Sunday, January 31, 2010

Schacter, Gilbert, Wegner

This weekend was supremely miserable/generally antisocial, largely due to over 600 pages of dense textbook readings and preparation for exams and a presentation this week.

In an effort to preserve my sanity as I read, I collected passages from Psychology (Schacter, Gilbert, Wegner, 2009) that made me pause, laugh or cringe. Here are a few highlights:

- Phrenology made for a nice parlor game and gave young people a good excuse for touching each other, but in the end it amounted to a series of strong claims based on weak evidence.

- The rivalry between these two schools of medicine didn't last long, however, because the [Ancient Greeks] who chose to see dogmatists tended to die, which wasn't very good for repeat business.

- If a pig flew over the White House, it wouldn't matter whether other pigs could do the same trick. The fact that just one pig flew just one time would challenge our most cherished assumptions about animal physiology, aerodynamics, and national security.

- How long will a person life if she eats a pound of bacon every day? Probably not as long as she would have lived if she'd instead eaten a pound of spinach every day.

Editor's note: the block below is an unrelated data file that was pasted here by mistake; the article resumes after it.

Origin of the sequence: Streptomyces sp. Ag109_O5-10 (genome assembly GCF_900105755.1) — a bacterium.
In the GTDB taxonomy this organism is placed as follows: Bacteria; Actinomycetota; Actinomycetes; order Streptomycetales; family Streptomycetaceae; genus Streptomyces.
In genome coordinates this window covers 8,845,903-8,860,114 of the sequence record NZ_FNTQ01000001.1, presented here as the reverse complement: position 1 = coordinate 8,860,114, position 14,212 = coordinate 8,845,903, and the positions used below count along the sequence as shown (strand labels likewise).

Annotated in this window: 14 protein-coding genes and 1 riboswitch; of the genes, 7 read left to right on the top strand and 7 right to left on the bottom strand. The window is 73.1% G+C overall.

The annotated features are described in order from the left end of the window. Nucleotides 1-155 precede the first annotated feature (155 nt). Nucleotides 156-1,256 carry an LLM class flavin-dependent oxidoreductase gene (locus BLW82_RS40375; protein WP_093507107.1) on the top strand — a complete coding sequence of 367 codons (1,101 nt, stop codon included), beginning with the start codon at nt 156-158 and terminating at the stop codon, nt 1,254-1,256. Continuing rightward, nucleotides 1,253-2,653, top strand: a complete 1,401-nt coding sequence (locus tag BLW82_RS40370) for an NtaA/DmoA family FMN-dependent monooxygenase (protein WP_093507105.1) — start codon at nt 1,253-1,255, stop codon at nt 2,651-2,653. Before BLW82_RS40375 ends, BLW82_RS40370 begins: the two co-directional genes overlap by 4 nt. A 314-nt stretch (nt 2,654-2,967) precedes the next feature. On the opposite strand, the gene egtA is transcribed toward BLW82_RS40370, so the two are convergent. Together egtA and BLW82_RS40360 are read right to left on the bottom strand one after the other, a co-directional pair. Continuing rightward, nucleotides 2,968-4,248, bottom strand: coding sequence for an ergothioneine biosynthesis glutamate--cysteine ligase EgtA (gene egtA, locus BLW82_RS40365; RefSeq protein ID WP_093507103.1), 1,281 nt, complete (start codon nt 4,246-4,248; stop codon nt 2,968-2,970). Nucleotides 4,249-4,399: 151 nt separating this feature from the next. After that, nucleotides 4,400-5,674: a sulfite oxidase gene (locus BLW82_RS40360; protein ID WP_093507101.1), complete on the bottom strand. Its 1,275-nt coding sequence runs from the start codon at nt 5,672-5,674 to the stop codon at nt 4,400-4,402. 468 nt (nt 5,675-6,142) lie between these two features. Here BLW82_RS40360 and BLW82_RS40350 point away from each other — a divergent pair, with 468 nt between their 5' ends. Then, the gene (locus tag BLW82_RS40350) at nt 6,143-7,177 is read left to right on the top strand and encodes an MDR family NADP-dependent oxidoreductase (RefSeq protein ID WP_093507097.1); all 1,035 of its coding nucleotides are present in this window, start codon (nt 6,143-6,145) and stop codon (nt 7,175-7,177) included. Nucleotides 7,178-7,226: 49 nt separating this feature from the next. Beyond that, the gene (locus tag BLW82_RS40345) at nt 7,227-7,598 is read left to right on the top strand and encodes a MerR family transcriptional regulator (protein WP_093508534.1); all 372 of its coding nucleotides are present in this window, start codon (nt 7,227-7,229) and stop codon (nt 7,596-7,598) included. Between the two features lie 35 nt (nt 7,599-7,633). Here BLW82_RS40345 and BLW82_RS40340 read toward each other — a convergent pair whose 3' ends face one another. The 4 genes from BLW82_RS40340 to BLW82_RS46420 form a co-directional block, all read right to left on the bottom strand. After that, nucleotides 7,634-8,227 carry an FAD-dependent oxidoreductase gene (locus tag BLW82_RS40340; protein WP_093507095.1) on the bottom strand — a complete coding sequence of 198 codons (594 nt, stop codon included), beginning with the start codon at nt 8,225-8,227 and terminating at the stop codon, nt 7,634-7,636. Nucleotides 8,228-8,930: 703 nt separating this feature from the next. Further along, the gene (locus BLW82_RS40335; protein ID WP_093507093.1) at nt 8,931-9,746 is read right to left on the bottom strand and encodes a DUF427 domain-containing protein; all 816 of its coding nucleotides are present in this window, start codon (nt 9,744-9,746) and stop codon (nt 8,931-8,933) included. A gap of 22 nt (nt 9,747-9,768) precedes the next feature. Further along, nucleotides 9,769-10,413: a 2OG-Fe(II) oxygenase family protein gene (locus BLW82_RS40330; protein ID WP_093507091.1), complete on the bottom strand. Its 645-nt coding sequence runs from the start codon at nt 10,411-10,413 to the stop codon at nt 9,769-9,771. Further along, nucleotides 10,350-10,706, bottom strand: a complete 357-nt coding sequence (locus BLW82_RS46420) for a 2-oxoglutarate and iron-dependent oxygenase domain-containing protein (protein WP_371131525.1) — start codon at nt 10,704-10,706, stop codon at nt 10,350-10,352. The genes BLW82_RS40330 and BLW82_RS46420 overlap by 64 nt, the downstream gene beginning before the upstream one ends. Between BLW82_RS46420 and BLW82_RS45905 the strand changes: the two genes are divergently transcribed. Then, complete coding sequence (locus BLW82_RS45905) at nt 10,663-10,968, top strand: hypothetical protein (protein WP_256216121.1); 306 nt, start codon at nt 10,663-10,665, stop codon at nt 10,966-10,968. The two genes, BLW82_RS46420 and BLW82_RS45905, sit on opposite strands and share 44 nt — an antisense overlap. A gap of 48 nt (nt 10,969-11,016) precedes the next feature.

- If the participant was changed in any way (e.g., made to feel sad), the psychologist must attempt to undo that change (e.g., ask the person to do a task that will make them happy) and restore the participant to the state he or she was in before the study.

- But ours is a world of people like us - people who are sometimes brilliant, typically competent, and occasionally dimmer than broccoli.

- Although this resolution to a hundred years of disagreement is not particularly exciting, it has the compensatory benefit of being true.

- The word for "intelligence" in Zimbabwe, ngware, means to be wise in social relationships.

- As soon as one of these sperm manages to penetrate the coating, the egg quickly releases a chemical that seals the coating and keeps all the remaining sperm from entering. (Think of them as silver medalists.)

- The vast majority of adolescents do dabble in misbehavior but don't actually major in it.

- The physical transformations that take place during adulthood can be characterized succinctly: Things quickly get worse slowly.

- Research suggests that one of the best ways to increase one's share of happiness in life is simply to get older. The machinery may not work as well, but the passengers seem to enjoy the ride more.

- Does this photo of Sister Rosa Elena nailing Sister Amanda de Jesús with a snowball change your stereotype, or are you tempted to subtype them instead?

- Research shows that stereotyping effects can be reduced (and sometimes eliminated) by a variety of factors ranging from educational programs to damage to the prefrontal cortex. Education is probably the better social policy.